Organizational Change: Sociological Perspectives

Organizational Change: Sociological Perspectives

Organizational Change: Sociological Perspectives

Organizational Change: Sociological Perspectives

Synopsis

In recent years, there has been an explosion of books on the nature of organisational change and the management skills needed to effectively carry it out. Many are written by change gurus and management consultants offering quick fixes and metaphor laden business toolkits, however, much of their advice is banal and under-theorized. This book redresses this balance by providing an original analysis of change management in organizations in the light of wider sociological perspectives. It critically examines the, often implicit, theoretical frameworks underpinning many contemporary accounts of organizational change, and covers subjects including:* the importance of explicit analysis of theory and context* a critique of populist management gurus and quick-fix 'how-to' solutions* 'under-socialized' models of change which emphasise structure over human action* trenchant analysis of 'soft' HRM solutions* the management of culture.Radical and innovative, this book, the first to adopt a sociological approach, is a much-needed challenge to the orthodoxies of change management.

Excerpt

We might expect the field of study concerned with attempts to plan and manage the process of change within work organizations to be a rich, complex and often perplexing subject area. Certainly that was my expectation of the field when in 1990, I first came into contact with a subject termed 'managing change'. With a background in political economy and industrial relations I had expected to enter a complex, difficult but nonetheless rewarding field of study. I had expected that the field would have at its core, a concern with attempts to develop frameworks for study and analysis which would attempt to capture and to make sense of the complex dynamics of change as experienced by the various actors involved. The field of 'managing change', I soon discovered to my frustration and disappointment, was quite different.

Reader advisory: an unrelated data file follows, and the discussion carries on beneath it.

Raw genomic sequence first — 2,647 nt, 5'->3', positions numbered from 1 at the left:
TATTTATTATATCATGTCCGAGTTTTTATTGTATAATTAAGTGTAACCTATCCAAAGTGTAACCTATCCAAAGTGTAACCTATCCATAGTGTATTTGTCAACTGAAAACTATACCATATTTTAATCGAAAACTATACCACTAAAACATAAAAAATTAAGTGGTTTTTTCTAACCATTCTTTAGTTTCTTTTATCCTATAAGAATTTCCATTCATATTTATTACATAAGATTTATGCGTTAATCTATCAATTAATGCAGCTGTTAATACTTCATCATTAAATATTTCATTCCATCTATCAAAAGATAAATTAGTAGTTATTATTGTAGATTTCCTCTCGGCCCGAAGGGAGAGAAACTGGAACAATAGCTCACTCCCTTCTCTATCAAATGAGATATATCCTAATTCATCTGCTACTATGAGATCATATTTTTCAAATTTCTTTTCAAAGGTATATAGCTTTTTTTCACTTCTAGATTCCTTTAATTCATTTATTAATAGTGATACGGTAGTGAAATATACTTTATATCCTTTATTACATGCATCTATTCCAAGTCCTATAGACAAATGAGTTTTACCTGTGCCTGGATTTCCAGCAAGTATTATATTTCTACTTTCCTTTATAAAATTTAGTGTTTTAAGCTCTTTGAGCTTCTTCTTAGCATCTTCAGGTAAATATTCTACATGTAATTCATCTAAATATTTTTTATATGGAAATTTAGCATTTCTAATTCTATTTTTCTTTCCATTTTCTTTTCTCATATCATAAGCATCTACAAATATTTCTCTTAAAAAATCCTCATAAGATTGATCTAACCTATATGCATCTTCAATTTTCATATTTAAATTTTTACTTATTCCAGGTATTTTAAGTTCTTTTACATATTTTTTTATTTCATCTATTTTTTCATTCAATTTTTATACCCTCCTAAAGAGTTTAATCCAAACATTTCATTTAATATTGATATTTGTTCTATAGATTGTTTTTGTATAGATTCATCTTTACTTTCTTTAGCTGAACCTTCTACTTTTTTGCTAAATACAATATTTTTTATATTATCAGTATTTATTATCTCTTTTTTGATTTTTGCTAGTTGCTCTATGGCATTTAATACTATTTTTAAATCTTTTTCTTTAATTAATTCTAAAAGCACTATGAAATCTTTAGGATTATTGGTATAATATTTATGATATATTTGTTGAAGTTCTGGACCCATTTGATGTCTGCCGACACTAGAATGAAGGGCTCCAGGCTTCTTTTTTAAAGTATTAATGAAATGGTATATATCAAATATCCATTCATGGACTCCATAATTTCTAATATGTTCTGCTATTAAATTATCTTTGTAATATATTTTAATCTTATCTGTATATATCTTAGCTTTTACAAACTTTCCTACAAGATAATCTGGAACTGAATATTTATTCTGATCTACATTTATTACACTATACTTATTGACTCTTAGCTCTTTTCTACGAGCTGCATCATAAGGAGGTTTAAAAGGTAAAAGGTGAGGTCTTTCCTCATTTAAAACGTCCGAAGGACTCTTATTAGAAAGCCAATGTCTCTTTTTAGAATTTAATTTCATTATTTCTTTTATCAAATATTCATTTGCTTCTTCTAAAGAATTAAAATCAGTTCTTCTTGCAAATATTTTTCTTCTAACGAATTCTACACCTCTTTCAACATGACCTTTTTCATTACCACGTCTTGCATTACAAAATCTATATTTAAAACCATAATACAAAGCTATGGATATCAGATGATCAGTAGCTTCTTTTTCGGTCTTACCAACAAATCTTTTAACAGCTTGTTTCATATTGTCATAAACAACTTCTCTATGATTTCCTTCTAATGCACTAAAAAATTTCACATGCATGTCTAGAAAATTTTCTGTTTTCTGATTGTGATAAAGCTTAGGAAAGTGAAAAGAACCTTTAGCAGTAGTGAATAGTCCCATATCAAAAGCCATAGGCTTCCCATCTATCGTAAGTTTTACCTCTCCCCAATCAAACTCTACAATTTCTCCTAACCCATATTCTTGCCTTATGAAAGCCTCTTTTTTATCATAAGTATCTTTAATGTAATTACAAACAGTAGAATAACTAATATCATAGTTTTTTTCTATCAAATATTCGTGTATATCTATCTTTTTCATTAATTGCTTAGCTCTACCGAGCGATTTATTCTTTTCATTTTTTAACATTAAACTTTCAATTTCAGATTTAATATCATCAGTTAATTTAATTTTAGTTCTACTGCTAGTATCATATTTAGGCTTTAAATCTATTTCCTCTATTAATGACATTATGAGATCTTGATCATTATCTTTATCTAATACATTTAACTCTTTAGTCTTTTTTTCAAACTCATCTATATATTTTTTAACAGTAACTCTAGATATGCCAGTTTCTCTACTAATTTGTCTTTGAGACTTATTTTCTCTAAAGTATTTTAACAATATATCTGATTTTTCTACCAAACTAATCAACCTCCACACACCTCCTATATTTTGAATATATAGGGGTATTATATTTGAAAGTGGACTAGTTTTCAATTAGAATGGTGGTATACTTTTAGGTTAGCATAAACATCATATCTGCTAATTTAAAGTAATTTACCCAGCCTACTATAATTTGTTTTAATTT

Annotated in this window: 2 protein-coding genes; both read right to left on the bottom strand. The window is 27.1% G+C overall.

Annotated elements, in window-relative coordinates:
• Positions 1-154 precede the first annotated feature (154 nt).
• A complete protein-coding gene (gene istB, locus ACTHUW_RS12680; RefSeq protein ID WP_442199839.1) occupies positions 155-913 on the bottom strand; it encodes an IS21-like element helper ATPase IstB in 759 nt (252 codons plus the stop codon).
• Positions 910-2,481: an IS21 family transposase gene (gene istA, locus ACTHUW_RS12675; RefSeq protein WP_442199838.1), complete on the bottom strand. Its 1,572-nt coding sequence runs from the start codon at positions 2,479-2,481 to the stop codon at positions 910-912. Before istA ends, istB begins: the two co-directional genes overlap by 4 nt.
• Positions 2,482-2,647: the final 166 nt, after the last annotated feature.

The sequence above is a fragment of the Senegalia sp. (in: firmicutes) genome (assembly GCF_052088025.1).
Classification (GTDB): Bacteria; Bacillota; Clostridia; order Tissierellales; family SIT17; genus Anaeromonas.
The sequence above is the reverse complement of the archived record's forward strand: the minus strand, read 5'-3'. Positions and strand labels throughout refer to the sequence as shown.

Despite a genuflection towards the complexity of issues, the field of 'managing change', as I first experienced it was surprisingly untroubled by theoretical or methodological concerns. Instead, to me it seemed that many of those who regarded themselves as key contributors to the field, seemed either to ignore the methodological and theoretical problems and inconsistencies of their work, or had decided to let others stumble and stagger through the methodological and theoretical mine-fields associated with the study of dynamic phenomena. Indeed, from my perspective it seemed that many of the key figures concerned with the study of change and its management had decided to brush aside such abstractions as theoretical reflection altogether, so that they might get on with the truly important (and lucrative) business of attempting to bring about change in organizations.

As a result the field I stumbled into was surprisingly non-theoretical in its treatment of organizations and change. Accordingly the managers and students I encountered, did not engage in meaningful theoretical discourse, nor did they discuss empirical analyses of organizational change and dynamics. Instead both students and managers traded truisms and banalities as they attempted the exercises and case studies developed for them. However, the students were not and are not to blame for the limitations of their approach, nor are they to blame for the limitations of their educational experience (although they may have contributed to the field's problems since they seem resistant to the study of theoretical issues). Students can only craft mature, defensible and theoretically

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